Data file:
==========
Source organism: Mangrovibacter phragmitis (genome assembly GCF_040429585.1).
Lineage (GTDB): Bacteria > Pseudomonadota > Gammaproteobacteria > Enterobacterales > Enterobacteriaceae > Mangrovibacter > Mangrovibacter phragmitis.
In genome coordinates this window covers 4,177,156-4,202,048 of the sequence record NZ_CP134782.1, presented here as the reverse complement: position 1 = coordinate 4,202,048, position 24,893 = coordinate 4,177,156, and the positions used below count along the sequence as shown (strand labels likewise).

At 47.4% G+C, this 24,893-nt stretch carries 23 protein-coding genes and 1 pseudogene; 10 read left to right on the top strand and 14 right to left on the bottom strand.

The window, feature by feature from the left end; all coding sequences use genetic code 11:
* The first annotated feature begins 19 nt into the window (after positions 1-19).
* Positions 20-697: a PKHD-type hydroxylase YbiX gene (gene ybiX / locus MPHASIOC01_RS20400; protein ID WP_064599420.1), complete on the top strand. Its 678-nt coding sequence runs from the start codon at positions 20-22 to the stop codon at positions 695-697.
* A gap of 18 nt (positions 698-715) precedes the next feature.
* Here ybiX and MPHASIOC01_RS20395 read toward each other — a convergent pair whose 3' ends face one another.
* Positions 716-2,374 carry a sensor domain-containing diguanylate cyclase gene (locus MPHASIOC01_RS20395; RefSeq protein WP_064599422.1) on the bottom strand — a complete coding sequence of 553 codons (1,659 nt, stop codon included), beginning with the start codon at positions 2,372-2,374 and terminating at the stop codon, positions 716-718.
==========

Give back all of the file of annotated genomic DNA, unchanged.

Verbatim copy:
Source organism: Mangrovibacter phragmitis (genome assembly GCF_040429585.1).
Lineage (GTDB): Bacteria > Pseudomonadota > Gammaproteobacteria > Enterobacterales > Enterobacteriaceae > Mangrovibacter > Mangrovibacter phragmitis.
In genome coordinates this window covers 4,177,156-4,202,048 of the sequence record NZ_CP134782.1, presented here as the reverse complement: position 1 = coordinate 4,202,048, position 24,893 = coordinate 4,177,156, and the positions used below count along the sequence as shown (strand labels likewise).

At 47.4% G+C, this 24,893-nt stretch carries 23 protein-coding genes and 1 pseudogene; 10 read left to right on the top strand and 14 right to left on the bottom strand.

The window, feature by feature from the left end; all coding sequences use genetic code 11:
* The first annotated feature begins 19 nt into the window (after positions 1-19).
* Positions 20-697: a PKHD-type hydroxylase YbiX gene (gene ybiX / locus MPHASIOC01_RS20400; protein ID WP_064599420.1), complete on the top strand. Its 678-nt coding sequence runs from the start codon at positions 20-22 to the stop codon at positions 695-697.
* A gap of 18 nt (positions 698-715) precedes the next feature.
* Here ybiX and MPHASIOC01_RS20395 read toward each other — a convergent pair whose 3' ends face one another.
* Positions 716-2,374 carry a sensor domain-containing diguanylate cyclase gene (locus MPHASIOC01_RS20395; RefSeq protein WP_064599422.1) on the bottom strand — a complete coding sequence of 553 codons (1,659 nt, stop codon included), beginning with the start codon at positions 2,372-2,374 and terminating at the stop codon, positions 716-718.